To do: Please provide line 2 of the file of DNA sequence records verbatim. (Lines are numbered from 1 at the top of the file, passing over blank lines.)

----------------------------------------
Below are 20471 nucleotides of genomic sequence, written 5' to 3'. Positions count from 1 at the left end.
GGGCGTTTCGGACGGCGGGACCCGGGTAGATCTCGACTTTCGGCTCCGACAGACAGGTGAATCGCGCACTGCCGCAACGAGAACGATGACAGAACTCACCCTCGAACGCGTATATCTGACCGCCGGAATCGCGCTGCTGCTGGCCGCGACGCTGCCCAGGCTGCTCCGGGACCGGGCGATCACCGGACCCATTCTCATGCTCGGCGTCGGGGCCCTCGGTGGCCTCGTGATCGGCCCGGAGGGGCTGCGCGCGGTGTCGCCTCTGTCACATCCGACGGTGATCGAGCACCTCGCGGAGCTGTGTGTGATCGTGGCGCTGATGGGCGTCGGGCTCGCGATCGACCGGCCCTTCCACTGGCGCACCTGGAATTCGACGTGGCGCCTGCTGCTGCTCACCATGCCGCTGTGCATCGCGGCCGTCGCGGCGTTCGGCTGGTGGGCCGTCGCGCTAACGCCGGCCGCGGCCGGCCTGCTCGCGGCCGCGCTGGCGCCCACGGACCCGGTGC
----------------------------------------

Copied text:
GGGCGTTTCGGACGGCGGGACCCGGGTAGATCTCGACTTTCGGCTCCGACAGACAGGTGAATCGCGCACTGCCGCAACGAGAACGATGACAGAACTCACCCTCGAACGCGTATATCTGACCGCCGGAATCGCGCTGCTGCTGGCCGCGACGCTGCCCAGGCTGCTCCGGGACCGGGCGATCACCGGACCCATTCTCATGCTCGGCGTCGGGGCCCTCGGTGGCCTCGTGATCGGCCCGGAGGGGCTGCGCGCGGTGTCGCCTCTGTCACATCCGACGGTGATCGAGCACCTCGCGGAGCTGTGTGTGATCGTGGCGCTGATGGGCGTCGGGCTCGCGATCGACCGGCCCTTCCACTGGCGCACCTGGAATTCGACGTGGCGCCTGCTGCTGCTCACCATGCCGCTGTGCATCGCGGCCGTCGCGGCGTTCGGCTGGTGGGCCGTCGCGCTAACGCCGGCCGCGGCCGGCCTGCTCGCGGCCGCGCTGGCGCCCACGGACCCGGTGC